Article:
Gregory Curtis is the founder and Chairman of Greycourt & Co., Inc., a wealth management firm. He is the author of three investment books, including his most recent, Family Capital. He can be reached at gcurtis@greycourt.com. Please note that this post is intended to provide interested persons with an insight on the capital markets and is not intended to promote any manager or firm, nor does it intend to advertise their performance. All opinions expressed are those of Gregory Curtis and do not necessarily represent the views of Greycourt & Co., Inc., the wealth management firm with which he is associated. The information in this report is not intended to address the needs of any particular investor.

Looking at Vaccine-hesitant People

I want to bring this series to an end with a couple of essays on a delicate subject.  Vaccine hesitancy, or what some prefer to call the “anti-vaxxers,” has been a seriously divisive issue during the pandemic. I can’t tell you how many times people said to me (Blue people, that is), “It’s those stupid …

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Listing the CDC’s Failures

Last week we discussed the bad science at the WHO and CDC, which ignored asymptomatic spread of COVID – the primary transmission mechanism. The CDC should have recommended that all Americans get tested regularly, whether we had symptoms or not, but they didn’t. So we didn’t – we were following the science. Previously in this series: Panic …

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Asymptomatic Spread

We’re going over examples that demonstrate how difficult it is to “follow the science,” especially in the early months and years of something as novel and complex as COVID. Let’s take a look at the phenomenon of: Asymptomatic spread Previously in this series: Panic is a Virus Part V: Bad COVID Science When we say …

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Bad COVID Science

Last week I reported on the World Health Organization’s pigheaded approach to how COVID is transmitted – by droplets, they said, so we all needed to wash our hands constantly and sanitize all surfaces. Handwashing and sanitizing didn’t kill us – it was hygiene theater – but the panic engendered by WHO’s bad science did kill us. Previously in …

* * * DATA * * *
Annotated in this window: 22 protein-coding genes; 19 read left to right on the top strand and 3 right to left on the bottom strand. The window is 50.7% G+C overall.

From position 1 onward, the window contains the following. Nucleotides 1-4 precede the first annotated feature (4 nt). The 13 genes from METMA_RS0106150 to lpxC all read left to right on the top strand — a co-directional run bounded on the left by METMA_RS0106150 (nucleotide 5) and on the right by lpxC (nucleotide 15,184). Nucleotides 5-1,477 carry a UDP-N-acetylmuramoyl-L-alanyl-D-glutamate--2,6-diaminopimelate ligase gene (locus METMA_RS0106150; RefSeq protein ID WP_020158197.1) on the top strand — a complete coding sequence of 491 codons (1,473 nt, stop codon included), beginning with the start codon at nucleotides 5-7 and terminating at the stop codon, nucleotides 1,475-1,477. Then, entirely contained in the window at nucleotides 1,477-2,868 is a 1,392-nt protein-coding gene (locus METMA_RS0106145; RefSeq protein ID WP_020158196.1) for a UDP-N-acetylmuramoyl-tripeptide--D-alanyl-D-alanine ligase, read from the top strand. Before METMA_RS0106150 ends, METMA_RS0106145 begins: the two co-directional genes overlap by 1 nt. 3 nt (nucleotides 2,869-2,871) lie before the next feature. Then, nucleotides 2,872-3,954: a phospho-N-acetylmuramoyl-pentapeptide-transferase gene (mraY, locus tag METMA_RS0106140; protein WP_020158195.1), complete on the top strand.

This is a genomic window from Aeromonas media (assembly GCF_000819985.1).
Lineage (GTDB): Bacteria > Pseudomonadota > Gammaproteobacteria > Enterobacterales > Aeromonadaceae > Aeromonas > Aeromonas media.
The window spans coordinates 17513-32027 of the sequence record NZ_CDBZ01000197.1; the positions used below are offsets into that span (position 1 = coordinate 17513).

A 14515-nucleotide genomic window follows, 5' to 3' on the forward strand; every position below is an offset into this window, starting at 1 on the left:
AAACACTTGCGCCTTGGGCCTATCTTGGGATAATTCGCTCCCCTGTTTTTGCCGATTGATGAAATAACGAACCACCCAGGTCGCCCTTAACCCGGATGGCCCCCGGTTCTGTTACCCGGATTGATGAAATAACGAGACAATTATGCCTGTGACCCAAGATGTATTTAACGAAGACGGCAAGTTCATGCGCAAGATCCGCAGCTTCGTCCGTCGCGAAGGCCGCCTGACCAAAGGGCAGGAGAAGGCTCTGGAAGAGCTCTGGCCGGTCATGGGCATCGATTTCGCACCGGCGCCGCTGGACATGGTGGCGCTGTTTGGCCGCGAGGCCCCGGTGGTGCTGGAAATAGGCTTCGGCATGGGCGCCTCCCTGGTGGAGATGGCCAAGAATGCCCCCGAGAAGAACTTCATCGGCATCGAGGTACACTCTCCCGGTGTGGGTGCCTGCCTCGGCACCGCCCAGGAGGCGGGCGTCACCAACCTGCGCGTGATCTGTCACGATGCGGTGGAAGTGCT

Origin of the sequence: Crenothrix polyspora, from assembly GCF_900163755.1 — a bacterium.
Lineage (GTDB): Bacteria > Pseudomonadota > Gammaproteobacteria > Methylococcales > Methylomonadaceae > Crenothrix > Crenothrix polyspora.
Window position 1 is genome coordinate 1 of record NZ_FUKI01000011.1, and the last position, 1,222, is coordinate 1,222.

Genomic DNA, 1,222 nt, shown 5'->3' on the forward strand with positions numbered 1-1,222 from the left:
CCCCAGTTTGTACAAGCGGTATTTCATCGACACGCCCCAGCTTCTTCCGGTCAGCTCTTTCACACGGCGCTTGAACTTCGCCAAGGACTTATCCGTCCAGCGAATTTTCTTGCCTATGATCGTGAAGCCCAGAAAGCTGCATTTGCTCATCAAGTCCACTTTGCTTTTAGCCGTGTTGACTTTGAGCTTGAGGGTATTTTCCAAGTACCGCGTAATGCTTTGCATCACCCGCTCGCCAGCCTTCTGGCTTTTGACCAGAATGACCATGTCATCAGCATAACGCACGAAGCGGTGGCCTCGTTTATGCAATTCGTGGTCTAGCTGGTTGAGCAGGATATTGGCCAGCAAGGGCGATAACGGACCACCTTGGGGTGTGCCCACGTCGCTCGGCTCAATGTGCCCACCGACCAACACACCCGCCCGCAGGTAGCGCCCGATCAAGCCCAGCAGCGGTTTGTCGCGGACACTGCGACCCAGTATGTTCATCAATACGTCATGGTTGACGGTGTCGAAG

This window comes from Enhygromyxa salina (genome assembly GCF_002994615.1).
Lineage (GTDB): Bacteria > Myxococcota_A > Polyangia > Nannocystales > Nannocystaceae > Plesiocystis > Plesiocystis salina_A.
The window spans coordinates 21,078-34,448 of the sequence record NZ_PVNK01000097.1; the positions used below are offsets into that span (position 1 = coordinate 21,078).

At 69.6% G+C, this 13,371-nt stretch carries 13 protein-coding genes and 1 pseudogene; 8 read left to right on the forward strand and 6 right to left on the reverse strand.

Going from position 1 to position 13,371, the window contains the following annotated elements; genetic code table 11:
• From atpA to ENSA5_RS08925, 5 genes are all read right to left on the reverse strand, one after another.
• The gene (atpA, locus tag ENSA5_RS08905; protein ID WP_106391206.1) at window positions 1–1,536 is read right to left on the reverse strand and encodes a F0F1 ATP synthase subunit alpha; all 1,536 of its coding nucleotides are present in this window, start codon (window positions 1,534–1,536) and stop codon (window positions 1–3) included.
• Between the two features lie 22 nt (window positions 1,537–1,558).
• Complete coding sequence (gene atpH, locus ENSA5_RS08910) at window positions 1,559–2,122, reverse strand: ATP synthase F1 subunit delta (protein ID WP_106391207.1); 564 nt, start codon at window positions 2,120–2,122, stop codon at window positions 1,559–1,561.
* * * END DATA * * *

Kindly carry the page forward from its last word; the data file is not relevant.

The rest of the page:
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Follow the Science?

I said, ‘Mr. Purple people eater what’s your line?’/He said, ‘Eating Purple people and it sure is fine!’ Sheb Wooley, 1958 Thanks to Sheb Wooley, we know why there are no Purple people in America. Unfortunately, that leaves only Blue people and Red people, and among the (many) things we all got wrong during the pandemic …

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The Mask Fiasco

The mask controversy got off to a bad start when, early in the pandemic, the nation’s highest-ranking health officials flip-flopped on the issue. Here is Surgeon General Dr. Jerome Adams in February 2020: “Seriously people – STOP BUYING MASKS! They are NOT effective in preventing the general public from catching #Coronavirus!” Previously in this series:The …

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The Lesson of Japan

“Call it the Zen art of lockdowns.” — Alistair Gale and Miho Inada While we’re on the subject of lockdowns, let’s briefly take a look at the experience of the “Zen art of lockdowns” in: Japan Previously in this series: Panic is a Virus: Part I When the pandemic hit Japan, the country had fewer …

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Panic Is a Virus

“We are certainly right now in this country out of the pandemic phase.” Dr. Anthony Fauci, April 26, 2022 Whether or not the pandemic is really over, the acute phase of the disease is, I hope, largely behind us, and we can now, at last, enjoy a brief bit of perspective on COVID and our …

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Stefan Lorant, The Conclusion

Although disaster had been briefly averted, the key word was “briefly,” as we’ll see in the final episode of this series, which I’ll call: More Trouble in Lenox Previously in this series: Stefan Lorant Part VI, Of Charm and Disaster Lorant and I were passing through the kitchen on our way out the back door …

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Charm and Disaster

Following the fiasco of the “crystal palace,” I decided to take sterner measures with Lorant. I called him up and told him that unless we could resolve the problem of the purloined photographs, it was unlikely the fifth edition of the Pittsburgh book would ever see the light of day. I also told him I …

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Of Crypts and Art Thieves